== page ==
By this time of year, a third of people in the UK have started to prepare for Christmas and the majority have begun shopping for Christmas presents for their family and friends.

But this year the high street is not benefiting, as COVID-19 continues to have a profound effect on the retail sector. With most shops closed due to government lockdown restrictions, early shoppers are turning to social media to buy their gifts.

According to PwC UK, consumers are expected to carry out 88% of Black Friday shopping online this year, up from 77% in 2019, because they are bringing forward Christmas spending.

The Anti-Counterfeiting Group (ACG) is warning consumers of fake and potentially dangerous goods that may appear on social media in the run up to Christmas. “Traders in counterfeit goods use brand names to try to openly sell their illicit products on social media. Some even offer home delivery” said Phil Lewis, the group’s Director General.

“With social media being so accessible to these sellers, they are trading from their front rooms and vans in car parks, selling fake items such as electrical goods, clothing, trainers, handbags, perfume, toys, makeup etc., bearing well established global brand names. Christmas shoppers are falling of this fraudulent activity. Consumers must be vigilant and check the product is being sold by a reputable source and report potentially counterfeit goods when it seems suspicious.”

Operation CAROL, a collaborative enforcement campaign coordinated by ACG, is currently underway and is taking-down prolific Facebook and Instagram traders that are impacting on its member brands. The operation is made possible with collaboration from Facebook and UK Intellectual Property Office.

“These traders are deceiving consumers and selling counterfeit goods, many of which will be dangerous and unsafe. This operation, which coincides with Black Friday and National Consumer Week, will help protect innocent people who are simply seeking a bargain and instead may be receiving inferior goods, that are not genuine brands. We aim to restrict the availability of counterfeit goods on these platforms at this critical time of year” commented Graham Mogg, ACG Intelligence coordinator.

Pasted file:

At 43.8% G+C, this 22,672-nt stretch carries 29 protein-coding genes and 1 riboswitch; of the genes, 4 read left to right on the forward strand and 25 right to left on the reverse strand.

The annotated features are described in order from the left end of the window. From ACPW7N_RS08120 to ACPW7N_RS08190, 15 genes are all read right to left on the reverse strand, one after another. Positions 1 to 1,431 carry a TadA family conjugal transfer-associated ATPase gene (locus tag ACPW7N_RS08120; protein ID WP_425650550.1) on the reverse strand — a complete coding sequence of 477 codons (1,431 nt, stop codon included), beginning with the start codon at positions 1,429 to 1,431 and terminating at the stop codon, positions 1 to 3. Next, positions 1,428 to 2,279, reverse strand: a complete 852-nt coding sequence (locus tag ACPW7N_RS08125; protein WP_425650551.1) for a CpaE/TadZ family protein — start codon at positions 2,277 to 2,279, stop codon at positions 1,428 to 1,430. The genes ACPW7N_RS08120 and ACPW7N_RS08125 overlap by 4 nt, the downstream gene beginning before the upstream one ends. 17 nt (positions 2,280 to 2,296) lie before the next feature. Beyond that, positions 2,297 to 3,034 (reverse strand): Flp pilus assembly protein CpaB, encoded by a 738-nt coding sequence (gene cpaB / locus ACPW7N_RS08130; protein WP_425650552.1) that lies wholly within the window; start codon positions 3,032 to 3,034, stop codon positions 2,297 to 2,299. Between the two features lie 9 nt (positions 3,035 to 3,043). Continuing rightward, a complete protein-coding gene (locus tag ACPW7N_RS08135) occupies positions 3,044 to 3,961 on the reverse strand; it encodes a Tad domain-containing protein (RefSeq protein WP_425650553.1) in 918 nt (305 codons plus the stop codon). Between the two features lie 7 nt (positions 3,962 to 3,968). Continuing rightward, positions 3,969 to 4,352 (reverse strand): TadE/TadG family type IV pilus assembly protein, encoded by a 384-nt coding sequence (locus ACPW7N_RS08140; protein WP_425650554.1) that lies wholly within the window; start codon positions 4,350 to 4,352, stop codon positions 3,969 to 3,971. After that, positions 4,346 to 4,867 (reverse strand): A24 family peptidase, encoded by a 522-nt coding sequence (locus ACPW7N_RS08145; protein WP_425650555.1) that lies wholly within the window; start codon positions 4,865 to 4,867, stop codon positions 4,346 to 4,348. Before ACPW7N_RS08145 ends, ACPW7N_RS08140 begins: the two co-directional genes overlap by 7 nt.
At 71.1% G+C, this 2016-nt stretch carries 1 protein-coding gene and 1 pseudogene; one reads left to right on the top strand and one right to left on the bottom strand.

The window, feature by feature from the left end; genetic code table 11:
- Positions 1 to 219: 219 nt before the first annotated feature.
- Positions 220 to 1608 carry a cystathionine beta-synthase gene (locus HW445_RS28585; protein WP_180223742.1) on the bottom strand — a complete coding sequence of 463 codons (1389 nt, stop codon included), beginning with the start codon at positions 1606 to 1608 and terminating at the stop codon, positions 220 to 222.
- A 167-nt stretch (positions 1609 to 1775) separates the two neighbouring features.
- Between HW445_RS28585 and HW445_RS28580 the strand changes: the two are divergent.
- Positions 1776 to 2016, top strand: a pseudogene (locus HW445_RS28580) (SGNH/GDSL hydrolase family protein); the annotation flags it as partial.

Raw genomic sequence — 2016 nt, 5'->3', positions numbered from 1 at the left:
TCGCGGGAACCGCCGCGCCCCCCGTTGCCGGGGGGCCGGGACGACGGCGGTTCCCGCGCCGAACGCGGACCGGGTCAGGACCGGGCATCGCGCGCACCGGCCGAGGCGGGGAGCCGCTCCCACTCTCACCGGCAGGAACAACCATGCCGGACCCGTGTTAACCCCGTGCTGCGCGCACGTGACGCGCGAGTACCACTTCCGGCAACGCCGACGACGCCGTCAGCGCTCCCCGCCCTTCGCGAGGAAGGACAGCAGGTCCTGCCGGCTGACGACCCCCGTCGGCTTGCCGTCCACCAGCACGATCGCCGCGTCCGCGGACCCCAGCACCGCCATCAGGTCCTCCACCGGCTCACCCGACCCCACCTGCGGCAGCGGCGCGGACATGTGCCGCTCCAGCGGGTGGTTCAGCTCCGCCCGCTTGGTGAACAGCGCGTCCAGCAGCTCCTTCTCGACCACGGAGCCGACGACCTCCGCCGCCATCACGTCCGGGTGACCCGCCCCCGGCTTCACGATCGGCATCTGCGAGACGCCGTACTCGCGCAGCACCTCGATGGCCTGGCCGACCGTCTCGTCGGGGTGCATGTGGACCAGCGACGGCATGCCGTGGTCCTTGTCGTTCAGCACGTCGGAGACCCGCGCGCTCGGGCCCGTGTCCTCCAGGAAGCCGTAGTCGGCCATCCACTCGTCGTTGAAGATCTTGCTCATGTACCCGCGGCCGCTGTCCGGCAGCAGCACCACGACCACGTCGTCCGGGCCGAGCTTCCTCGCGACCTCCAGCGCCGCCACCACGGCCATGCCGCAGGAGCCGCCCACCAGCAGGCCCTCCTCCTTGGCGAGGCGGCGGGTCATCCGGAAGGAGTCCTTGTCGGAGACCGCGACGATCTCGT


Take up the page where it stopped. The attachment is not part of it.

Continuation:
“We are very grateful to Facebook and the Intelligence Hub at the Intellectual Property Office without whom this operation would not be possible.’’

A spokesperson for Facebook said ‘’Facebook takes intellectual property rights, including issues concerning counterfeits, extremely seriously and applies a variety of measures to action violating content. More information about how Facebook protects intellectual property can be found in this anti-counterfeiting guide in its Business Help Center.’’

Operation CAROL has worked with Facebook and Instagram to report content of potentially counterfeit products for removal and to protect the interests of consumers and legitimate business who are struggling to survive in these difficult times.

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